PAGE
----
Santa Sangre
and The Cabinet of Living Cinema

The Cabinet of Living Cinema was founded in London in 2010 by Kieron Maguire. Performing as the Cabinet will be Kieron Maguire (flamenco guitar, viola), Robert Parkinson (dulcimer, deconstructed piano), Tim Karp (banjo, flute) Joe Perry (percussion, foley) and Robin Harris (brass).

In this new piece, specially commissioned by Nomad, the Cabinet of Living Cinema continues its exploration of scoring live music to experimental and surrealist cinema. The Day of the Dead festival presents a newly restored print of Alejandro Jodorowsky's iconic, Santa Sangre. The restoration took place as recently as January 2011, the film’s first re-release since its inception in 1989.

Set in Mexico, Santa Sangre tells the story of child magician, Fenix, son of knife thrower, Orgo who runs the 'Circo del Gringo'. Felix's mother performs as an aerial artist, but is also priestess to the 'Church of Santa Sangre' (Holy Blood) whose patron saint is a raped and murdered armless girl. The unfolding plot borrows heavily from The Hands of Orlac, which is, coincidentally, a film shown on repeat in Malcolm Lowry's Day of the Dead literary classic Under the Volcano. Although Santa Sangre shares the twisted Oedipal urges of Hitchcock's Psycho, it is unrecognisable as a conventional horror, instead walking a tight-rope rope between B-movie slasher flick and surrealist film.

The combined themes of carnivàle and religion alone make the film a perfect backdrop for a Day of the Dead celebration, but it is the parade of carnality, exaggerated performances and grotesque surrealism, including an elaborate funeral procession for the expired circus elephant, which create the sense of excess embodied in Mexican fiesta culture.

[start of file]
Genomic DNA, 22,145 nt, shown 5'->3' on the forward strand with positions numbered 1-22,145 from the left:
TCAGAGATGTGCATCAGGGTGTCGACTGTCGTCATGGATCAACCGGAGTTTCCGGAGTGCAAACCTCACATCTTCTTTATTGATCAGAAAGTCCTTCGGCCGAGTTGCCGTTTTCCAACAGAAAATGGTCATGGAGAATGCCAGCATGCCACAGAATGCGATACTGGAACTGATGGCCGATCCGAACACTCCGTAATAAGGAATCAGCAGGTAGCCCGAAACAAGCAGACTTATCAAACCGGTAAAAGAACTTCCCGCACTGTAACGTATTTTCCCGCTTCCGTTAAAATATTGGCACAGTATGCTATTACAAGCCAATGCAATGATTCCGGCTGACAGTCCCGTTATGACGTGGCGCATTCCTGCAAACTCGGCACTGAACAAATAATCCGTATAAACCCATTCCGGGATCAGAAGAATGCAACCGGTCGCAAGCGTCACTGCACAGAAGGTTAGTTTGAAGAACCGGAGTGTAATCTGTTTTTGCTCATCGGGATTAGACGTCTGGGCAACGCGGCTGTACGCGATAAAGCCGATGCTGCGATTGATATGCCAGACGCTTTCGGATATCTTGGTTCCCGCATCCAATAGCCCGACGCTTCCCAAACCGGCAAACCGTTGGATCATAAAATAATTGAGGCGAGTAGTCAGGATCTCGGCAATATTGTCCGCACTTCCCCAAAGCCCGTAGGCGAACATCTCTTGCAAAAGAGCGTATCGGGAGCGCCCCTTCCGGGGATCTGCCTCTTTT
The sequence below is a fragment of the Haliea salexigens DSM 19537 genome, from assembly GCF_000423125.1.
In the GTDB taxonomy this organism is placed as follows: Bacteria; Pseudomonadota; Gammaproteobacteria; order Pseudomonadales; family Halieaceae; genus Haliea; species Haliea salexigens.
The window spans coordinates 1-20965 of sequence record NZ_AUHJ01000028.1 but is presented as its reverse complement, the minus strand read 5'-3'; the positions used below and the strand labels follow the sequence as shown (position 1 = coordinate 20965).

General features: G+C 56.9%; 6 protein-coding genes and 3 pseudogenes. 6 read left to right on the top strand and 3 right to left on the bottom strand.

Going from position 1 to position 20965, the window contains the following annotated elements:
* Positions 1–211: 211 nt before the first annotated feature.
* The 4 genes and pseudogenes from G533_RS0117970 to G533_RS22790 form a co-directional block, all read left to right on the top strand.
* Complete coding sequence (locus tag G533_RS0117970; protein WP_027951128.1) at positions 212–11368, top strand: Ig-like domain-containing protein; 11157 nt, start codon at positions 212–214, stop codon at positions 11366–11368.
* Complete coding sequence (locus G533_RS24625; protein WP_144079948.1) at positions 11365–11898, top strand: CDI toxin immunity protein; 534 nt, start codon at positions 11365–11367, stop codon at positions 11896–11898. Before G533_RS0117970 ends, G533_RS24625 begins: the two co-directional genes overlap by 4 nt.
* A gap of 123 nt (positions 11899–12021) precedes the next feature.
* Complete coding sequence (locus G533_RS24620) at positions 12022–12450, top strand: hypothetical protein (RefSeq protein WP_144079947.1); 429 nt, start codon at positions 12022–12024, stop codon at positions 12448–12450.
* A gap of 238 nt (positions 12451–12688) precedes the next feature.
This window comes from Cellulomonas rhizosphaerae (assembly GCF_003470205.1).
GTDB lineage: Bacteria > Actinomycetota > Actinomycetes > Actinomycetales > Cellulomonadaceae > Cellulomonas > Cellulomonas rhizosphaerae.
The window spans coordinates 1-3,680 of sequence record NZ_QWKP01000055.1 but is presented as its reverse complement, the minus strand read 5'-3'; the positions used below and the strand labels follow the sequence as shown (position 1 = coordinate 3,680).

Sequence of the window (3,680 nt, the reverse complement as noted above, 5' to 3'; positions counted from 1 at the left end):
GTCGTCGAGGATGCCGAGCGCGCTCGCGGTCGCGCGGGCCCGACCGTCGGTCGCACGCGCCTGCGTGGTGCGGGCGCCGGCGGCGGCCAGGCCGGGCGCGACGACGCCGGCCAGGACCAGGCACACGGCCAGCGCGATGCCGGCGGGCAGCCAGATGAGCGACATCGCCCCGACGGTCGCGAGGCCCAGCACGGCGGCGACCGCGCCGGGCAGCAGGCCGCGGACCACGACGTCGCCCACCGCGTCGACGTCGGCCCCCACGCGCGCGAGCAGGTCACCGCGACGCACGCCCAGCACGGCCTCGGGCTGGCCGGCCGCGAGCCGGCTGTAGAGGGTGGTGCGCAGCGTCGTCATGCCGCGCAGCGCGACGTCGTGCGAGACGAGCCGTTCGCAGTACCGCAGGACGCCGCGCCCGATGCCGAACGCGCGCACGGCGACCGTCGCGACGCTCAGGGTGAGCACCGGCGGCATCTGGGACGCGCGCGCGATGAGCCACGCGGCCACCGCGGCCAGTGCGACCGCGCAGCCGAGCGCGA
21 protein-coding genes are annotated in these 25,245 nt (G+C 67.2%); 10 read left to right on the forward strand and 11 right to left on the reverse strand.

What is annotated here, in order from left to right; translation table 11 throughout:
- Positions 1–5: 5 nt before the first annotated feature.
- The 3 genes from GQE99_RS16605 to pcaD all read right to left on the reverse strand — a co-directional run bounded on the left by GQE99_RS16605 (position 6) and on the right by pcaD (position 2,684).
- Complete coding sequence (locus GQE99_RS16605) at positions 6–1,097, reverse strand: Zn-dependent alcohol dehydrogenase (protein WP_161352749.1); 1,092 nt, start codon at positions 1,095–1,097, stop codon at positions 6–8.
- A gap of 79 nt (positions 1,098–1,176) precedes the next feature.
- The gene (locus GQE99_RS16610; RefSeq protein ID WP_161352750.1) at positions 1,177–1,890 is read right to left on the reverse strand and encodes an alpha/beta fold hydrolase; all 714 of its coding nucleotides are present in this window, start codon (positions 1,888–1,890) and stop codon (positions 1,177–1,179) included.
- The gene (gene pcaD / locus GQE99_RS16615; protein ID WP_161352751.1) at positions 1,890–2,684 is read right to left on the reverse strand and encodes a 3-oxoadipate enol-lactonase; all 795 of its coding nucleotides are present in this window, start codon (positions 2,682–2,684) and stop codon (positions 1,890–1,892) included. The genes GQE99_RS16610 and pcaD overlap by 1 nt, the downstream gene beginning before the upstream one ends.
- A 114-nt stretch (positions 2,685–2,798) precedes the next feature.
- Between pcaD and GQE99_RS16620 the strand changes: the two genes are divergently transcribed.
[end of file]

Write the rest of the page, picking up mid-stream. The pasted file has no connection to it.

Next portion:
Alejandro Jodorowsky (b. Chile, 1929) spent time in Mexico during the 1960s where he settled in Mexico City. It was here he encountered Ejo Takata, a Zen Buddhist monk under whom Jodorowsky became a disciple eventually turning his home into a zendo. Moving between Paris and Mexico at this time, Jodorowsky had contact with surrealists André Breton and Leonora Carrington.

Often starring in his own films, Jodorowsky has a background of mime, theatre and performance, and since 1966 he has continued to create and release a comic series.

Santa Sangre was the filmmaker's comeback after nearly a decade away from the cinema, during which time he developed a therapeutic method called psychomagic rooted both in mysticism and psychoanalysis. Being influenced by such diverse modalities as Artaud's 'Theatre of Cruelty' through to a Jungian inspired 'family unconscious' in which one must kill and free oneself from the monster of one's 'family tree', Jodorowsky is an individual who has devoted his life to questions of enlightenment, and his work is inseparable from this quest. Jadorowsky has said, "I ask of film what most North Americans ask of psychedelic drugs. The difference being that when one creates a psychedelic film, he need not create a film that shows the visions of a person who has taken a pill; rather, he needs to manufacture the pill."

Text by Bronwyn Carter

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